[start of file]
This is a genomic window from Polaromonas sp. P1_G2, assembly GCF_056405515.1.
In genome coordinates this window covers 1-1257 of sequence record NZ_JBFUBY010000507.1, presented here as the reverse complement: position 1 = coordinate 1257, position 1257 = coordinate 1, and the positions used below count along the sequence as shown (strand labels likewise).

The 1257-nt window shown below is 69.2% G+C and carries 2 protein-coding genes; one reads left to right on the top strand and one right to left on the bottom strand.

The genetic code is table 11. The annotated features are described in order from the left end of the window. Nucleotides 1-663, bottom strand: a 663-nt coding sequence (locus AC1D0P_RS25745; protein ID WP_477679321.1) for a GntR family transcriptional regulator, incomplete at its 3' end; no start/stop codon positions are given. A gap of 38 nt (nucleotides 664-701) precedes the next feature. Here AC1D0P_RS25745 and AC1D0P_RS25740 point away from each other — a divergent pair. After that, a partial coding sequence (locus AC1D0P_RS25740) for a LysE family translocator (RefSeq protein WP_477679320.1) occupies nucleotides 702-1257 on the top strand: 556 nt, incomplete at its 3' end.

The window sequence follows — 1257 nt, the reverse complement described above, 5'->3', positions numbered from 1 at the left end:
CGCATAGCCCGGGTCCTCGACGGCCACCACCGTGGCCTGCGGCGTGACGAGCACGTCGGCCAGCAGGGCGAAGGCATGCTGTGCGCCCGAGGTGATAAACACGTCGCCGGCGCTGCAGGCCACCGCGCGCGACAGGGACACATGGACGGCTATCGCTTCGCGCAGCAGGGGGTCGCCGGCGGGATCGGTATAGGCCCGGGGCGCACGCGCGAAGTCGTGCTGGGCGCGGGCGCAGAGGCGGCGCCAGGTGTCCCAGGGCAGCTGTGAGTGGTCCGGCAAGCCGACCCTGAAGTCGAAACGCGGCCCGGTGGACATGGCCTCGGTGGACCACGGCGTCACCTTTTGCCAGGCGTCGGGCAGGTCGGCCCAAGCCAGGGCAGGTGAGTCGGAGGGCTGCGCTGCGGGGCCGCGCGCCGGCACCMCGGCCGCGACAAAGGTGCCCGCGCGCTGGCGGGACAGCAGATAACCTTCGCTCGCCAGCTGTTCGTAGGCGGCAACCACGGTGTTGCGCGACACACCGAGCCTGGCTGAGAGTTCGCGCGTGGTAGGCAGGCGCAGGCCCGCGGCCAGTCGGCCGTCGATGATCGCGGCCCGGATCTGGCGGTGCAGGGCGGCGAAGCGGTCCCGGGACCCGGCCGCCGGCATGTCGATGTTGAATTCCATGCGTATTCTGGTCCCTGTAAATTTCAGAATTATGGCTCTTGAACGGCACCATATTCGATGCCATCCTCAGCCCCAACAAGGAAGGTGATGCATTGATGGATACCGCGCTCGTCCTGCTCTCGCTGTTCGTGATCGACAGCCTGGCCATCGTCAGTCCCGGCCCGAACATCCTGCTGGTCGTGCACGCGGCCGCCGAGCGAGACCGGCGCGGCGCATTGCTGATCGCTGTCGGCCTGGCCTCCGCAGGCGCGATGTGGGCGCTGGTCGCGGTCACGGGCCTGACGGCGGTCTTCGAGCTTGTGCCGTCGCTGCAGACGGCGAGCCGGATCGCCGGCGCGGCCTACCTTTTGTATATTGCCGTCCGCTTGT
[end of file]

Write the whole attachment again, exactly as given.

This is a genomic window from Polaromonas sp. P1_G2, assembly GCF_056405515.1.
In genome coordinates this window covers 1-1257 of sequence record NZ_JBFUBY010000507.1, presented here as the reverse complement: position 1 = coordinate 1257, position 1257 = coordinate 1, and the positions used below count along the sequence as shown (strand labels likewise).

The 1257-nt window shown below is 69.2% G+C and carries 2 protein-coding genes; one reads left to right on the top strand and one right to left on the bottom strand.

The genetic code is table 11. The annotated features are described in order from the left end of the window. Nucleotides 1-663, bottom strand: a 663-nt coding sequence (locus AC1D0P_RS25745; protein ID WP_477679321.1) for a GntR family transcriptional regulator, incomplete at its 3' end; no start/stop codon positions are given. A gap of 38 nt (nucleotides 664-701) precedes the next feature. Here AC1D0P_RS25745 and AC1D0P_RS25740 point away from each other — a divergent pair. After that, a partial coding sequence (locus AC1D0P_RS25740) for a LysE family translocator (RefSeq protein WP_477679320.1) occupies nucleotides 702-1257 on the top strand: 556 nt, incomplete at its 3' end.

The window sequence follows — 1257 nt, the reverse complement described above, 5'->3', positions numbered from 1 at the left end:
CGCATAGCCCGGGTCCTCGACGGCCACCACCGTGGCCTGCGGCGTGACGAGCACGTCGGCCAGCAGGGCGAAGGCATGCTGTGCGCCCGAGGTGATAAACACGTCGCCGGCGCTGCAGGCCACCGCGCGCGACAGGGACACATGGACGGCTATCGCTTCGCGCAGCAGGGGGTCGCCGGCGGGATCGGTATAGGCCCGGGGCGCACGCGCGAAGTCGTGCTGGGCGCGGGCGCAGAGGCGGCGCCAGGTGTCCCAGGGCAGCTGTGAGTGGTCCGGCAAGCCGACCCTGAAGTCGAAACGCGGCCCGGTGGACATGGCCTCGGTGGACCACGGCGTCACCTTTTGCCAGGCGTCGGGCAGGTCGGCCCAAGCCAGGGCAGGTGAGTCGGAGGGCTGCGCTGCGGGGCCGCGCGCCGGCACCMCGGCCGCGACAAAGGTGCCCGCGCGCTGGCGGGACAGCAGATAACCTTCGCTCGCCAGCTGTTCGTAGGCGGCAACCACGGTGTTGCGCGACACACCGAGCCTGGCTGAGAGTTCGCGCGTGGTAGGCAGGCGCAGGCCCGCGGCCAGTCGGCCGTCGATGATCGCGGCCCGGATCTGGCGGTGCAGGGCGGCGAAGCGGTCCCGGGACCCGGCCGCCGGCATGTCGATGTTGAATTCCATGCGTATTCTGGTCCCTGTAAATTTCAGAATTATGGCTCTTGAACGGCACCATATTCGATGCCATCCTCAGCCCCAACAAGGAAGGTGATGCATTGATGGATACCGCGCTCGTCCTGCTCTCGCTGTTCGTGATCGACAGCCTGGCCATCGTCAGTCCCGGCCCGAACATCCTGCTGGTCGTGCACGCGGCCGCCGAGCGAGACCGGCGCGGCGCATTGCTGATCGCTGTCGGCCTGGCCTCCGCAGGCGCGATGTGGGCGCTGGTCGCGGTCACGGGCCTGACGGCGGTCTTCGAGCTTGTGCCGTCGCTGCAGACGGCGAGCCGGATCGCCGGCGCGGCCTACCTTTTGTATATTGCCGTCCGCTTGT